Lukas Flippo, Photo Editor

Yale College admitted 2,169 students to the class of 2025 from its largest-ever pool of 46,905 applicants, the Office of Undergraduate Admissions announced on Tuesday.

The number of admitted students represents 4.62 percent of applicants for both early action and regular decision. This number is the lowest in recent years — down significantly from the 6.54 percent of students admitted to the class of 2024, 5.91 percent of students admitted to the class of 2023 and 6.31 percent of students admitted to the class of 2022. The record-breaking applicant pool represents a 33 percent increase from the 35,220 students who applied during the 2019-20 admissions cycle.

Students admitted to the class of 2025 represent all 50 states, Washington, D.C., Puerto Rico, Guam, the U.S. Virgin Islands and 72 countries. Their admission marks the culmination of an application cycle that took place entirely during the COVID-19 pandemic, featuring a heavy reliance on virtual outreach and Yale’s first-ever test-optional admissions cycle.

“The young people we met through the application process have experienced an unbelievable amount of change, disruption, and hardship this past year,” Dean of Undergraduate Admissions and Financial Aid Jeremiah Quinlan wrote in a press release. “But their resilience, leadership, service to their families and others, and commitment to their academic pursuits have been truly remarkable. Our newest students will bring an extraordinary range of experiences and identities, insights and ambitions, talents and intelligences to Yale.” 

Admissions statistics from 2016-2021. (Graphic: Louie Lu, Production and Design Editor)

Yale also offered a spot on the waiting list to 1,030 applicants this year, according to Mark Dunn, director of outreach and communications at the Office of Undergraduate Admissions. 41,599 applicants were denied admission, and 2,107 applications were either incomplete or withdrawn. 

Those admitted to the class of 2025 will be joined by an additional 336 students who were originally admitted to the class of 2024 but chose to postpone their matriculation for one year.

Approximately 20 percent of the class of 2024 elected to defer admissions for a year and join the class of 2025 — a significant increase from the 3 to 4 percent of students who typically elect to take a gap year prior to matriculation. Despite this increase, the admissions office did not extend fewer offers of admissions to those who applied during the 2020-21 cycle.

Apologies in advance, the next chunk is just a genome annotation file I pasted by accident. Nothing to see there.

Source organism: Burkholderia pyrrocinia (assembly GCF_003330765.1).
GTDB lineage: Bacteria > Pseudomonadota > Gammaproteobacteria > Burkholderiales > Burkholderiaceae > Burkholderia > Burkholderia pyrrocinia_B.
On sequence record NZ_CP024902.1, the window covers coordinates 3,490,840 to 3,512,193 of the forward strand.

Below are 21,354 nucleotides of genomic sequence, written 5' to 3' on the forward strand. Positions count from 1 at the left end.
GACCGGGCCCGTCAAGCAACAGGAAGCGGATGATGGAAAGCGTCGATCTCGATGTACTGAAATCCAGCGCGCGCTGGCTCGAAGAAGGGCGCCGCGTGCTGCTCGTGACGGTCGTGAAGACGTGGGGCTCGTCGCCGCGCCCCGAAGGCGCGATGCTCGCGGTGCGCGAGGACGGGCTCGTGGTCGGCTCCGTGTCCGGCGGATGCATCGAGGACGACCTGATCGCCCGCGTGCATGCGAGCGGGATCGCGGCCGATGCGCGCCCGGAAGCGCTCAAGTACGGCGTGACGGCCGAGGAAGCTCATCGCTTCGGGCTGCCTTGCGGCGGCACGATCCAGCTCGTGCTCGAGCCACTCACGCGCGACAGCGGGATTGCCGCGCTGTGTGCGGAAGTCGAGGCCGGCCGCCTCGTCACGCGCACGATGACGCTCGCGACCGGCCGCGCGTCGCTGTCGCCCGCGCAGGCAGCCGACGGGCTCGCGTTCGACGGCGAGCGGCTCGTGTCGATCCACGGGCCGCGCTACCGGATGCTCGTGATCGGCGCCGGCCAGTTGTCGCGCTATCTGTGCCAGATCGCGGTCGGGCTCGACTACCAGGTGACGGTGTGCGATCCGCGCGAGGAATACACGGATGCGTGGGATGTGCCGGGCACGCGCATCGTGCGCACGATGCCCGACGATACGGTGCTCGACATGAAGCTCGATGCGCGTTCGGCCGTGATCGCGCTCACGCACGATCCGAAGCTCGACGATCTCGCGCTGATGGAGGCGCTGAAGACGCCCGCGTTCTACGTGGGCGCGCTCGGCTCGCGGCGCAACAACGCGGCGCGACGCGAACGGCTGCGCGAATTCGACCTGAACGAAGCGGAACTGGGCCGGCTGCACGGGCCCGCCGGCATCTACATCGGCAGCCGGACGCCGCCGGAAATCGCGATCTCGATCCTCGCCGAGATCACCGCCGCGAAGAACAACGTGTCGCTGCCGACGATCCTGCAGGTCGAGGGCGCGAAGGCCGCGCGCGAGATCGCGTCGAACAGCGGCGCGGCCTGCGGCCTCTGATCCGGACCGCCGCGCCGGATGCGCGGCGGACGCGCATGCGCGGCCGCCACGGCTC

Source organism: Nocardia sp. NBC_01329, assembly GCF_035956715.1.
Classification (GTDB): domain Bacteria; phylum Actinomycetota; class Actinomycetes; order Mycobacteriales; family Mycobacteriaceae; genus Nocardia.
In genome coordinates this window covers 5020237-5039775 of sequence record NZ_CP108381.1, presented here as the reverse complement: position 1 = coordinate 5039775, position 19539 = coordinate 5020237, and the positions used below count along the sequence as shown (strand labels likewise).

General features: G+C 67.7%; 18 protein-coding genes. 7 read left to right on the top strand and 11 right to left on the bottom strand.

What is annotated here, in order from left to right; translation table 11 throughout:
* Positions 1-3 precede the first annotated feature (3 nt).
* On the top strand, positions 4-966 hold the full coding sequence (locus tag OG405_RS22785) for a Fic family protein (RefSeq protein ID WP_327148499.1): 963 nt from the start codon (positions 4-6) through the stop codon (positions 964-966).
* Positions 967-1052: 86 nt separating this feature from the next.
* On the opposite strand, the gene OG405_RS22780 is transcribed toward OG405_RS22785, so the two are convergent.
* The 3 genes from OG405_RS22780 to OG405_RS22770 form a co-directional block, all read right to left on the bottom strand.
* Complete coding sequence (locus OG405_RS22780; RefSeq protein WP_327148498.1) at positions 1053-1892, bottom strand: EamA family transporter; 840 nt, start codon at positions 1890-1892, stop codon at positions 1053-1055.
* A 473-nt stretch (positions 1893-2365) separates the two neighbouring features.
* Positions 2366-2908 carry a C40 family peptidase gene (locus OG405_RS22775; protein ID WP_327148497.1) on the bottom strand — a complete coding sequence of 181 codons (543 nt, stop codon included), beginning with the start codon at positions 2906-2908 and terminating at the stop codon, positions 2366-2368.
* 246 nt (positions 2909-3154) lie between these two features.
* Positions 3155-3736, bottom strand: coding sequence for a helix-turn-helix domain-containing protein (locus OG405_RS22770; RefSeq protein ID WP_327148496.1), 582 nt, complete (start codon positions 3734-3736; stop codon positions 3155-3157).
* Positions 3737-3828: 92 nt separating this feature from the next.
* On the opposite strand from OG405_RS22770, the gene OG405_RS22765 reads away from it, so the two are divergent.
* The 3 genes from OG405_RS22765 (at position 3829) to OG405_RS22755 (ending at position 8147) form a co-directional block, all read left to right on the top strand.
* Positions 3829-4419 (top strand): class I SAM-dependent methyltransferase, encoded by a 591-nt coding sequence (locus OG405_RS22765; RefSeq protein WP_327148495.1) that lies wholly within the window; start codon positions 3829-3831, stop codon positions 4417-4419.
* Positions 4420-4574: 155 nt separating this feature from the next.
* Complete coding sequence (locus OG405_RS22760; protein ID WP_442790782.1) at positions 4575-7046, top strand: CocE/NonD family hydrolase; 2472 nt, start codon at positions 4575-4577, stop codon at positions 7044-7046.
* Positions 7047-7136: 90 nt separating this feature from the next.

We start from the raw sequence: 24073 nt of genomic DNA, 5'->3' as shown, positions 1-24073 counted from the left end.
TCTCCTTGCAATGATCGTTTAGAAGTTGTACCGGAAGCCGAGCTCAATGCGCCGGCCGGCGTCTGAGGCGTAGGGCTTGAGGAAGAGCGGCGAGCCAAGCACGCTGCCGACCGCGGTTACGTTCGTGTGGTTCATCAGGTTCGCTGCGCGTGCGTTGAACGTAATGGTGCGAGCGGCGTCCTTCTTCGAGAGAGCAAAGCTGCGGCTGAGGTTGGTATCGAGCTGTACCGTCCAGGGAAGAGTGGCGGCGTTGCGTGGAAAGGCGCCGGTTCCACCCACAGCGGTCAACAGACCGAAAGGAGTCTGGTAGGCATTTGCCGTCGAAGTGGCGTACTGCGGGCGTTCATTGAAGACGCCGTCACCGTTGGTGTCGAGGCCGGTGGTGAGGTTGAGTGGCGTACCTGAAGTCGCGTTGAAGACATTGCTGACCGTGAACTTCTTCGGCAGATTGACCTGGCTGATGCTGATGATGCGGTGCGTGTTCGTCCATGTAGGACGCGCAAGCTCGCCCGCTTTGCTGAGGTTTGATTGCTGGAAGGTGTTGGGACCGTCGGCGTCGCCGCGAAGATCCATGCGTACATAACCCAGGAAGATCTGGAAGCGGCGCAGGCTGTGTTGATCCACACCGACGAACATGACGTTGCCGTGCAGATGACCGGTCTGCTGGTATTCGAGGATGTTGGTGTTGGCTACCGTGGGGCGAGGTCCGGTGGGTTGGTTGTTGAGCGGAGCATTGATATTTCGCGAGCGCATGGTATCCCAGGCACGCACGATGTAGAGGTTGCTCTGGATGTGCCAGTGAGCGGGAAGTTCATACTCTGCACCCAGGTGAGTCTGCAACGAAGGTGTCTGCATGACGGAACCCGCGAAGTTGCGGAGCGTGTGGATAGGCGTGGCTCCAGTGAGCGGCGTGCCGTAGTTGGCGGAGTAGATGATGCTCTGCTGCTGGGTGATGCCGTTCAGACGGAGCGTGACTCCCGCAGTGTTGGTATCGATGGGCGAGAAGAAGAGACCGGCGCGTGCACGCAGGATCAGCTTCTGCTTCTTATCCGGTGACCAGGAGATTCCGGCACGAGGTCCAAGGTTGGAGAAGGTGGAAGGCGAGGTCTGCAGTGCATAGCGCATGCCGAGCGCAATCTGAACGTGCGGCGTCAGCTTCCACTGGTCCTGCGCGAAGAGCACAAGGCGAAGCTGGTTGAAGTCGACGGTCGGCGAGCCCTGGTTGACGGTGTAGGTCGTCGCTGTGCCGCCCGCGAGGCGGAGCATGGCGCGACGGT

“I am very grateful to the University leaders who approved our plan to offer admission to the same number of students this cycle as in a typical year,” Quinlan said.

In early December, Yale admitted 72 students through QuestBridge National College Match — a nonprofit organization that matches low-income students with selective colleges and universities. In mid-December, Yale offered admission to 837 students out of a record-high 7,939 early action applicants.

In the regular decision round of applications, for which decisions were released Tuesday, Yale admitted 1,332 students out of a pool of 38,966 applicants, marking a 3.42 percent regular acceptance rate.

Despite the significant increase in applications this year, Yale continued to evaluate applications with the same “careful and contextual” manner as in previous years, Quinlan said. To account for the increase, admissions officers devoted more total hours to reading applications. Due to the pandemic, much of the process was conducted online rather than in person: All student interviews were virtual, and the admissions committee met virtually to deliberate application decisions.

Upon admission, students will take part in virtual recruitment activities rather than the typical on-campus Bulldog Days. The Office of Undergraduate Admissions will be hosting a “Bulldog Days of April,” which will include video panels, master classes and opportunities for admitted students to connect with one another.

“There is no true substitute for visiting campus, but the spirit and warmth of the Yale community come[s] through loud and clear in every virtual event we host,” said Ashleigh Corvi, director of recruitment and senior assistant director of admissions in the press release.

Students will have until May 3 to reply to Yale’s offer of admission.

Amelia Davidson |

Amelia Davidson was the University Editor for the Yale Daily News. Before that, she covered admissions, financial aid and alumni as a staff reporter. Originally from the Washington D.C. area, she is a junior in Pauli Murray College majoring in American studies.